It Comes at Night Review

Horror purists have to be careful not to get duped because of films like “It Comes at Night.” With its creepy horror title, a trailer that presents like a mysterious “cabin in the woods” zombie movie and a solid amount of critical praise, horror fans will undoubtedly give Trey Edward Shults’ sophomore feature a go. They’ll be disappointed, but that doesn’t mean the film is a let down.

As with his first movie, “Krisha,” Shults achieves a more atmospheric, natural horror in this film — brutally realistic tension between humans. Using an extremely vague post- apocalyptic setup for the action, “It Comes at Night” terrifies because its characters are forced to make decisions that would rightfully haunt anyone trying to make them — or live with their consequences.

The movie feels as though adapted from a short story. Paul (Joel Edgerton) lives in a boarded up house in the woods with his wife, Sarah (Carmen Ejogo) and son, Travis (Kelvin Harrison Jr.). Some disease has spread like wildfire and not long after having to put down their sick grandfather, they’re awoken to an intruder trying to break through the red door that must always be locked. After interrogating him and checking for sickness, the man (Christopher Abbott) explains that he, his wife (Riley Keough) and child are looking for refuge. Trust between them proves to be on the thinnest of ice.

Edgerton is perfectly cast as the ruthlessly pragmatic father. Much of the stakes and gravity of the situation gets communicated through his behavior and demeanor. On the other hand is his teenage son struggles with nightmares and must learn to become an adult under the extremest of circumstances. The other family’s arrival cues up the rest of the drama, as the audience’s instinct is to trust them, but Paul won’t give us the satisfaction.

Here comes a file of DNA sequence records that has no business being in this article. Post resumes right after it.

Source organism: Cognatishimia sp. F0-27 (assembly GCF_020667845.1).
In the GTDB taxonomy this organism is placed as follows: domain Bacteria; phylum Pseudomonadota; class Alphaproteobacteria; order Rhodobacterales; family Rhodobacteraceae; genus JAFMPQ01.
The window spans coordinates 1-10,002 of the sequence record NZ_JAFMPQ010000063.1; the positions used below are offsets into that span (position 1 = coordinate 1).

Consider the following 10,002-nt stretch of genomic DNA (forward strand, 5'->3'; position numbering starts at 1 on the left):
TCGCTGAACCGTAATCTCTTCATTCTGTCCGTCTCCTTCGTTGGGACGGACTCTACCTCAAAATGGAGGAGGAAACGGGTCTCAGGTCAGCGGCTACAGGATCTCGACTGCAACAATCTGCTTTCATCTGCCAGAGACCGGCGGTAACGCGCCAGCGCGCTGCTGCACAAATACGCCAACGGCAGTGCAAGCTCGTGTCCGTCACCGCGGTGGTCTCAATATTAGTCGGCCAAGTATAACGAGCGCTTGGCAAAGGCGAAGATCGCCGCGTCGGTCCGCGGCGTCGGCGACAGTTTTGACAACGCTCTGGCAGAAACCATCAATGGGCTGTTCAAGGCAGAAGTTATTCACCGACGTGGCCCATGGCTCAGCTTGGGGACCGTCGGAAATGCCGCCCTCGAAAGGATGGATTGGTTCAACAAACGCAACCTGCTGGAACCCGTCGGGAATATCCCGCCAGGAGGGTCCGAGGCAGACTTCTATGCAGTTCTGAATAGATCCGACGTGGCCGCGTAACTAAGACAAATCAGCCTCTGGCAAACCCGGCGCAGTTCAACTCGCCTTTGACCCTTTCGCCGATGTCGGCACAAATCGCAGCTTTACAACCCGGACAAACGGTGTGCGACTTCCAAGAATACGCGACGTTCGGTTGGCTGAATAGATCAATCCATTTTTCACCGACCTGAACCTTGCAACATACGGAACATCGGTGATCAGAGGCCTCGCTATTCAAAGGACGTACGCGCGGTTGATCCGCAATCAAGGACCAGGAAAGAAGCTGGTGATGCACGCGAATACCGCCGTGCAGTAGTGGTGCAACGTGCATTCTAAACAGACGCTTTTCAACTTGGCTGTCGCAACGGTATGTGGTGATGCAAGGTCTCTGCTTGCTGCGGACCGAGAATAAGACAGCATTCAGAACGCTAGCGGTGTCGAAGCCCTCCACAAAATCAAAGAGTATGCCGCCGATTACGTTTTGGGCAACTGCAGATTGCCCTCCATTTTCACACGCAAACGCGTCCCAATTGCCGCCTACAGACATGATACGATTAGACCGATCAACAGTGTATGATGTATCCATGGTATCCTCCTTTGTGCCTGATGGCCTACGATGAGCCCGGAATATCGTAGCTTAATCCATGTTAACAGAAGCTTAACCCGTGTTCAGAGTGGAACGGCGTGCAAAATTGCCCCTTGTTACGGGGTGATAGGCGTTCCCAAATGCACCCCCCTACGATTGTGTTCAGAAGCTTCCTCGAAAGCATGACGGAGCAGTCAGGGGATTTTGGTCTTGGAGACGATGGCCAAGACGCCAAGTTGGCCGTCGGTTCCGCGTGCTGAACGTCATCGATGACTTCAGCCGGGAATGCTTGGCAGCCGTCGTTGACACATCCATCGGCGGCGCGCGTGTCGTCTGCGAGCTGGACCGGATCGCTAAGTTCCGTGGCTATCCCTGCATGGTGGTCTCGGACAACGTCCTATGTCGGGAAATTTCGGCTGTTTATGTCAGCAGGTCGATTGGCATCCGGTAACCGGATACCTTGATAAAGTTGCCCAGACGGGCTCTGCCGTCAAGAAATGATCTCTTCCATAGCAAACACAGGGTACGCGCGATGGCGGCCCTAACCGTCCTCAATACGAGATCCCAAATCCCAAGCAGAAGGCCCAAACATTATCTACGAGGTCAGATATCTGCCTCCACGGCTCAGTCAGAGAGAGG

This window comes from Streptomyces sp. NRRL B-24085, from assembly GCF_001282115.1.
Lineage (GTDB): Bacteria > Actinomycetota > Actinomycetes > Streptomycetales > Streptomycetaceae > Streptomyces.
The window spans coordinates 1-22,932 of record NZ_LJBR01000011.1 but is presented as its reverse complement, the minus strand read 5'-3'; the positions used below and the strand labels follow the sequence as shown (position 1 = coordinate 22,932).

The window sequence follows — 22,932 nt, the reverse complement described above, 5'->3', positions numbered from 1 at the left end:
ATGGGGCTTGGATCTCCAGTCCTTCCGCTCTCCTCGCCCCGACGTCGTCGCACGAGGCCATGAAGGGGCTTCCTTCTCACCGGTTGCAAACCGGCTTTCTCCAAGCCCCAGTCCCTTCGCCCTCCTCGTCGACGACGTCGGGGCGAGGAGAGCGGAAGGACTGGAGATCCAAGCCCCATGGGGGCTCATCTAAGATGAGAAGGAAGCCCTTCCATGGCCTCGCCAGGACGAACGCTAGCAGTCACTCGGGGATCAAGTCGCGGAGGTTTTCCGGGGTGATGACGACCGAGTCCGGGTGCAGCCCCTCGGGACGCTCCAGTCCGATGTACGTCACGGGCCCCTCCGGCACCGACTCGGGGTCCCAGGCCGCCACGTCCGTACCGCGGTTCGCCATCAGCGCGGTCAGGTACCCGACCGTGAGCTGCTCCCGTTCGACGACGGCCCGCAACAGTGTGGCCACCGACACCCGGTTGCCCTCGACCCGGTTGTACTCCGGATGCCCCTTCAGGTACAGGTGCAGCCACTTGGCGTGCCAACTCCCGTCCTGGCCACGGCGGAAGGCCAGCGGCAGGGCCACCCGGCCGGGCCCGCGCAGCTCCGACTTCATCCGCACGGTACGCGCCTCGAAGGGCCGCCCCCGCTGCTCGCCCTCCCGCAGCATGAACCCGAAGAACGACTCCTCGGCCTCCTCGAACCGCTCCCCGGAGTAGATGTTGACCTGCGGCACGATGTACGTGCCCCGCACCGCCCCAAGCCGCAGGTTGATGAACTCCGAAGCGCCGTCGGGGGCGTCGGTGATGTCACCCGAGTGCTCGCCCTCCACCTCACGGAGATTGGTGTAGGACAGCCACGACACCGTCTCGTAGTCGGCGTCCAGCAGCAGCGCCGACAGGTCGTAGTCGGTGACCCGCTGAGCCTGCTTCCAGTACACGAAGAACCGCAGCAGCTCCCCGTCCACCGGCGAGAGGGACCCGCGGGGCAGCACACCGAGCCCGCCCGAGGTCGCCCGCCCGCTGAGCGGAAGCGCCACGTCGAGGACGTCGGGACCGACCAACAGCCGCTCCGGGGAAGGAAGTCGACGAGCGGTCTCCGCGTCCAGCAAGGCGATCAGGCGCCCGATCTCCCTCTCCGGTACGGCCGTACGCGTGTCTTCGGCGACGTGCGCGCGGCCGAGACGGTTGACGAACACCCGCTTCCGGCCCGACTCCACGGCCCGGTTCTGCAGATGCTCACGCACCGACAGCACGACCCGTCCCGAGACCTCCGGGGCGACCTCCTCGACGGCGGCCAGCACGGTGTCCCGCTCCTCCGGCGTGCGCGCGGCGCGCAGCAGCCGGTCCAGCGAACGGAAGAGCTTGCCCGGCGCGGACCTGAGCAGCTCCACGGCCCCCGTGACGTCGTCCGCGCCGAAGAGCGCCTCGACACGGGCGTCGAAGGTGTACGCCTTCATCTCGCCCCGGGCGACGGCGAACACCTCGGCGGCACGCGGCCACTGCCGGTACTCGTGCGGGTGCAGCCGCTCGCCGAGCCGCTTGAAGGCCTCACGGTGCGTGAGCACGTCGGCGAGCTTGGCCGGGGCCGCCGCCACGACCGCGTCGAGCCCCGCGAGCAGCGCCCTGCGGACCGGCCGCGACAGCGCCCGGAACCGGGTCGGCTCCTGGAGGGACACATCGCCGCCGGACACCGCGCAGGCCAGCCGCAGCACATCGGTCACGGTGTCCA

The buildup is a little slow and unconventional, and the story simple, but the short runtime gets punctuated by a pulse-elevating climax that doesn’t blow the lid off the whole thing, but comes to an honest breaking point. That’s one respectable element of Shults’ film — he uses the premise of a disease outbreak genre movie, but “It Comes at Night” plays out entirely as a drama, one that highlights some brutal realities about human nature.

The authenticity of “It Comes at Night,” that this is what might actually happen in this kind of scenario, makes it more earnestly frightening than any film with zombies and gore. The entertainment value may not be as comfortable or quite on par with movies that get more creative and play for thrills, but Shults continues to create uniquely unsettling film experiences that suggest his best is yet to come.


3.5/5 Stars


It Comes at Night
Written and Directed by Trey Edward Shults
Starring: Joel Edgerton, Christopher Abbott, Carmen Ejogo, Kelvin Harrison Jr., Riley Keough


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